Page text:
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Why it's not surprising that AA took this man's lifetime AAirpass away

Sept. 20, 2019
3 min read
Why it's not surprising that AA took this man's lifetime AAirpass away
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The story of Steven Rothstein is known to frequent fliers: he flew tens of millions of miles on American Airlines, only to have his lifetime pass revoked by the airline for allegedly abusing it. In 2011, Rothstein lost his case against American, in which he sued the airline for revoking an AAirpass, citing "fraudulent usage," an AAirpass he purchased in 1987. We wrote about it at the time, and the story has resurfaced now in The Guardian.

For the unfamiliar, the now-defunct AAirpass was introduced by American in 1981, and guaranteed passholders unlimited first-class travel for life. It even came with access to elite travel agents. The airline hoped this program would appeal to big corporations who wanted to reward their top employees, but instead, AAirpasses were snapped up by some of the world’s wealthiest people, like baseball Hall-of-Famer Willie Mays, America’s Cup skipper Dennis Conner and computer magnate Michael Dell.

Rothstein, a successful stockbroker, purchased the AAirpass for a fee of $250,000, and a companion pass for an additional $150,000. After 21 years of traveling the world and racking up the miles — because travel on an AAirpass accrued miles, as well — Rothstein was stripped of the pass in 2008 for "speculative bookings," according to the latest recirculation of the tale in The Guardian. He then sued the airline a year later for $7 million in damages.

The heart of the centered around Section 12 of the AAirpass Agreement:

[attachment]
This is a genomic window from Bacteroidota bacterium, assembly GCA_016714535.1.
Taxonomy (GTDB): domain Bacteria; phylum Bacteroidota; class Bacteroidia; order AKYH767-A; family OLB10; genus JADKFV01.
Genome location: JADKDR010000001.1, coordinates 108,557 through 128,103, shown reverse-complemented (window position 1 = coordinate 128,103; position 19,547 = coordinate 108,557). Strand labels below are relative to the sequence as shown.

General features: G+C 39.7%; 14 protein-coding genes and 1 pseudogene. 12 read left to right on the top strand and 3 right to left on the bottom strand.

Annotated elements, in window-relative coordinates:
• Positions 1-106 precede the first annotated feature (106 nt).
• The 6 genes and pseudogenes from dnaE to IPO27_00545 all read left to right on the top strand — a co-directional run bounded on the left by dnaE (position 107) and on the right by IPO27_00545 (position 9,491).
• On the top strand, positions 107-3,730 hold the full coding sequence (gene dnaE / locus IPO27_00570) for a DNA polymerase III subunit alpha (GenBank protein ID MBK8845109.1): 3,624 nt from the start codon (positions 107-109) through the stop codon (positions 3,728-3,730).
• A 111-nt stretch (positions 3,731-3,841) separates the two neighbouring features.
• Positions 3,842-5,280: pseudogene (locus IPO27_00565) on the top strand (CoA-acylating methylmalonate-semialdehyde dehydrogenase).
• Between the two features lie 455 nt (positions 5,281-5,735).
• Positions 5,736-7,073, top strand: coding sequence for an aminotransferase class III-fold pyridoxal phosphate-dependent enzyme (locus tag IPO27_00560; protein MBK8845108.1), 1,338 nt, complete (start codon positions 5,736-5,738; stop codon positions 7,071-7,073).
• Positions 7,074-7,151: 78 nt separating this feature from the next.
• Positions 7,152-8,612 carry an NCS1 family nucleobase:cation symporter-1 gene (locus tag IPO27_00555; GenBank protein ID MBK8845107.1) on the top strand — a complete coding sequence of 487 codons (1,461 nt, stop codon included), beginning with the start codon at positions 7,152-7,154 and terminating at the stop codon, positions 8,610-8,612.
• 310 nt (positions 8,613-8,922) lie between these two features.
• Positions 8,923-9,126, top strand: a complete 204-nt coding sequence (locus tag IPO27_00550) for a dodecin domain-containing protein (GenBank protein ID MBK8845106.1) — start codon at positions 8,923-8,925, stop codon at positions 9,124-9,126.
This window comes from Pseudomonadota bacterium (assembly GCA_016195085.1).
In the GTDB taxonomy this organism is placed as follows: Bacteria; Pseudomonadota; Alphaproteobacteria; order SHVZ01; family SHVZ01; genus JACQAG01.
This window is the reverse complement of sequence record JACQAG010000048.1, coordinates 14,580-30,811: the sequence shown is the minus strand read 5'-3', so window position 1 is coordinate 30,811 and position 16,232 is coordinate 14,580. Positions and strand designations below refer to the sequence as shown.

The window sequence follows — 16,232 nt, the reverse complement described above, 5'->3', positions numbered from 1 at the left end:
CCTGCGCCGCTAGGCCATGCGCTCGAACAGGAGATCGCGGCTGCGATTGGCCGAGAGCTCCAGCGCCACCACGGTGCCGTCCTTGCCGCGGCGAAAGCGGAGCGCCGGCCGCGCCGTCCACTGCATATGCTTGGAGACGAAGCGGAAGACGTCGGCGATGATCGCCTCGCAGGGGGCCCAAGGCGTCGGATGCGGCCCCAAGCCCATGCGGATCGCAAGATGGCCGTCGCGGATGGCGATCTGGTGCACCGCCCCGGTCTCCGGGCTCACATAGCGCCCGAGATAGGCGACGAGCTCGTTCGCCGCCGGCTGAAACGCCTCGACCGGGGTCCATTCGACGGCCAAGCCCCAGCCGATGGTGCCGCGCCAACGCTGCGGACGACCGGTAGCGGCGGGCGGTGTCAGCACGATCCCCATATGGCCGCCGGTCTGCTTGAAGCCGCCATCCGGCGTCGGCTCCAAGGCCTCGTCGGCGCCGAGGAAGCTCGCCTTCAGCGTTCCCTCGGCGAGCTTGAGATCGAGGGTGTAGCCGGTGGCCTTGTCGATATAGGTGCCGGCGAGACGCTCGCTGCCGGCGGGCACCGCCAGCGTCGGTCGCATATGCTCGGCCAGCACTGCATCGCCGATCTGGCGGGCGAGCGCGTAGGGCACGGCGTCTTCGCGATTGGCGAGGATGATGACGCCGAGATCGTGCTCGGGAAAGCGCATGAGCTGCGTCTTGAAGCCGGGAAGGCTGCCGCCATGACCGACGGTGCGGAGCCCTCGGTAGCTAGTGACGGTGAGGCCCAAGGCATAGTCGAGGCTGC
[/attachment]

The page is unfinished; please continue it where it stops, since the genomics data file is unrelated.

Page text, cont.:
12. FRAUDULENT USAGE. If American determines that an AAirpass has been fraudulently used, American reserves the right to revoke the AAirpass and all privileges associated with it. Holder will thereupon forfeit all rights to the AAirpass, without refund, and will return the AAirpass card and this Agreement shall terminate.

According to the story published in The Guardian, which was written by Rothstein's daughter, Caroline:

"[American] claimed that his “fraudulent usage” included booking empty seats for his companion feature under “Bag Rothstein” or “Steven Rothstein Jr” (which they had for years condoned, and Mom says was not Dad’s idea), as well as “booking speculative reservations” – ie, flight reservations he was allegedly never planning to actually take."

After years of back and forth, a judge finally ruled in favor of the airline. But that obviously hasn't stopped this story from making headlines, which is why we asked Bijian Vasigh, a professor of economics and finance at Embry-Riddle Aeronautical University, to weigh in. "A ticket is a contract between passenger and airline. Generally, there are a lot of conditions to protect the airline and I'm sure this contract would allow American to get out of it," says Vasigh. "For example, if the weather is bad, or there's a mechanical problem, they can cancel a flight. They are very good at protecting themselves in case something like this happens." But in the end, says Vasigh, American should not have come after Rothstein: "I don't know why American would fight it. It's bad publicity for the airline, which they don't need."

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